This recipe for Pecan Tart embodies the classic American Pecan Pie most commonly served at Thanksgiving. A pecan filled custard-like filling is housed in an all butter tart base giving the old-fashioned classic pie a twist.
Surrounded by a strong American community whilst growing up in Hong Kong, it was only a short time before I fell in love with the classic, all-American favourite, Pecan Pie. It's comforting and cosy and perfect for the cooler months.
The Pecan Tart holds the same qualities of a classic Pecan Pie, flaky all-butter crumbly pastry with the ultimate caramel pecan filling. The only difference - the base is baked in a tart pan rather than a pie pan! That's it!
Alongside my Apple Pear Pie, and Caramel Pie, this Pecan Tart should take pride of place on your Thanksgiving dessert table or at your Holiday gathering this year. Who am I kidding - it's so incredible that we should eat it all year round!
🌟 Why You'll Love This Recipe
- Uses basic ingredients. Aside from Pecans, the other ingredients are pantry staples. But if you're baking this in Fall then I guarantee you'll have a big bag of pecans in your pantry.
- Simple to make. We make the pastry by hand and it comes together easily. The filling takes five minutes to bring together. This is one of the simplest tarts that you'll ever make.
- No special equipment needed. These use a very simple method of making a batter. No fancy tricks, no fancy equipment necessary.
- Unbelievable taste. The extra molasses in the filling intensifies the well rounded, caramel, vanilla forward flavours. Teamed with the heady nuttiness and buttery flaky pastry- the taste pops!
- Perfect make ahead dessert. This Pecan Tart actually tastes better if you make it the day before. Its best eaten at room temp and the flavours develop over time. No rushing around on Thanksgiving day!
🧾 Ingredients Needed
The ingredients needed for this Pecan Tart recipe are all easy to find. There are a few things to note and substitutions worth mentioning particularly seeing that this is written from the UK but I want to help out my US audience.
All-Butter Pastry Tart Base
- Butter - Use unsalted butter as the pecan filling has salt in it, and you don't want to overdo it. Make sure the butter is cubed and cold before working it into the flour.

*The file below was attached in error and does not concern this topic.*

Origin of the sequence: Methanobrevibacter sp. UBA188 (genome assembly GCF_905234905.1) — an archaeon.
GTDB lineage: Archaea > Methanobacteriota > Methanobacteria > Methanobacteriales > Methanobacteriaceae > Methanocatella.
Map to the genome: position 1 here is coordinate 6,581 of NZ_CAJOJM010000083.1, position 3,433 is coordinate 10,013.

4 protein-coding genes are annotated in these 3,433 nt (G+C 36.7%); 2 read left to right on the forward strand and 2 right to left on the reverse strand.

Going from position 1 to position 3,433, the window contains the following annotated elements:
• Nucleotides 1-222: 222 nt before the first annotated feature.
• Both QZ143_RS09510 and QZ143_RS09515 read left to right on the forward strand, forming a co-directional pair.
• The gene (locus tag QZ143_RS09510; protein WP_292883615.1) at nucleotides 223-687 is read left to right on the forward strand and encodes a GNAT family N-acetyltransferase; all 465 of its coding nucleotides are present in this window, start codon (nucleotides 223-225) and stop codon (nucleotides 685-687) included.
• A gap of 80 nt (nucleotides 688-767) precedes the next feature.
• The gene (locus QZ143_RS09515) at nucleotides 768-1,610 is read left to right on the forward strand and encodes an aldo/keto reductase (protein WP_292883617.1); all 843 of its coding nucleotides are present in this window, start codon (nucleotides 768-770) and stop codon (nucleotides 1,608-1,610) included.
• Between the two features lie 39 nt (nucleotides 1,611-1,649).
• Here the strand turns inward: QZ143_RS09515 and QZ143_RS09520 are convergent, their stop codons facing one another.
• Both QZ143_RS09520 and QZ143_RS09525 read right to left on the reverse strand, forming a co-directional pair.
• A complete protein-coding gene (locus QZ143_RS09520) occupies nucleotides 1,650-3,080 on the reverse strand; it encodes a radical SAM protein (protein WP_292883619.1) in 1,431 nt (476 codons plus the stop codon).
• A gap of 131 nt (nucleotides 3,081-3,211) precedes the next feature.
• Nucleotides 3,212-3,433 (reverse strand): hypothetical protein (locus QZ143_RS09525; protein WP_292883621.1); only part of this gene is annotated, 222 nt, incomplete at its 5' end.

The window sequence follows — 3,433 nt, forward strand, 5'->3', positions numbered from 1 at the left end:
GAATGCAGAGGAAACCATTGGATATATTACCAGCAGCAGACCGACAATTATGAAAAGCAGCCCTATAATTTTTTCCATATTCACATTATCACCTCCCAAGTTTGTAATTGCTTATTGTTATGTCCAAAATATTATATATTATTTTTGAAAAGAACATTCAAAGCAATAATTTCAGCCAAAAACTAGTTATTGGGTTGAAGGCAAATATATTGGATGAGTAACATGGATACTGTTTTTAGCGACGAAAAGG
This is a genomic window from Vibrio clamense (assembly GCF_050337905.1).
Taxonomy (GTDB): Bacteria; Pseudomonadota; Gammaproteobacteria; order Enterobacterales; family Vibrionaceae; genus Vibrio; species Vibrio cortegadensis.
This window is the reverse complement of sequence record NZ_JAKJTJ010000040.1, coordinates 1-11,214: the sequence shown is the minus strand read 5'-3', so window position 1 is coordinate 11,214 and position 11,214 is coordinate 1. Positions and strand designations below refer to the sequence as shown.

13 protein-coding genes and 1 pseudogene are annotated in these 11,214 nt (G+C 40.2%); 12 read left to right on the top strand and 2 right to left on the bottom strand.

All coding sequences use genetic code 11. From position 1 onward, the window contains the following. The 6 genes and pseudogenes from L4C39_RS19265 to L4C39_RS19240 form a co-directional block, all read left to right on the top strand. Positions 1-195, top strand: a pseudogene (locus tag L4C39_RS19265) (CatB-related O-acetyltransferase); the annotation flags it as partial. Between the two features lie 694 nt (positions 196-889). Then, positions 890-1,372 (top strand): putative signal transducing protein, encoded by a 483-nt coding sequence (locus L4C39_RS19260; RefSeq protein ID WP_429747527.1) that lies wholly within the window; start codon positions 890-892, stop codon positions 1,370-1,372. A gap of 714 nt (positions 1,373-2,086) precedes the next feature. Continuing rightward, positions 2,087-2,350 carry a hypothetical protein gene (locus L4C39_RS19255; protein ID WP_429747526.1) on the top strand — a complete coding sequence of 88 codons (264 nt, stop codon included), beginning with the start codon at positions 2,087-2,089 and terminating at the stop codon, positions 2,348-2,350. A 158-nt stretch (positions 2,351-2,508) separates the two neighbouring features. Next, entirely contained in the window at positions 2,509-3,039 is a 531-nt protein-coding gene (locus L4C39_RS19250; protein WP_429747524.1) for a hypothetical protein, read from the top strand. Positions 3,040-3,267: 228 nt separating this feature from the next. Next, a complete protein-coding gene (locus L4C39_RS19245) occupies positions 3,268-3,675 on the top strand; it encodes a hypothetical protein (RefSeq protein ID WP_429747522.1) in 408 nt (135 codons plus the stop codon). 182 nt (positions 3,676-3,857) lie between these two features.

- Water - The flour and butter need hydration to bring the dough together. Don't add it all at once, as you may not need it all. The water should be ice-cold.
The Pecan Tart Filling
- Brown sugar - Brown sugar adds so much depth of flavour catapulting the caramel notes with its molasses. Use light brown sugar as a substitute.
- Butter - I've used unsalted as we're adding in salt later on in the recipe to balance the sweetness. Go the extra mile for additional flavour and use brown butter.
- Eggs - use 3 large eggs at room temperature. Pop them in warm water for ten minutes if you forget to take them out of the fridge. They help bind all the ingredients together and create that custardy texture.
- Pecans - It wouldn't be a pecan pie without pecans. They are the star of the show. Use the best quality that you can find so that they can truly shine in the tart.
- Bourbon - Traditionally Pecan Pie is made with Bourbon. I've not included it in the recipe but add 1 to 2 tablespoons if you are a fan.
- Golden syrup - The golden syrup helps sweeten the pie but also prevents the filling from crystallising. Thicker than other liquid sweeteners, it helps bind all the ingredients together along with the eggs and once cooled, helps the filling to set.
Corn syrup vs golden syrup.
- In the UK, corn syrup isn't readily available. We have golden syrup (Lyle's being my favourite brand), which is our equivalent.
- In the States corn syrup is the common liquid sweetener to use. There you have light or dark corn syrup. The dark holds more flavour so I would recommend this. But Lyle's Golden Syrup can be found at Whole Foods or King Golden Syrup is a common US brand.
- Substitution. If you don't want to use golden or corn syrup then omit it entirely and replace with maple syrup or kart syrup. As it's a thinner substance, you'll need to add 1 tablespoon of plain (all-purpose flour) into the filling to help thicken it slightly.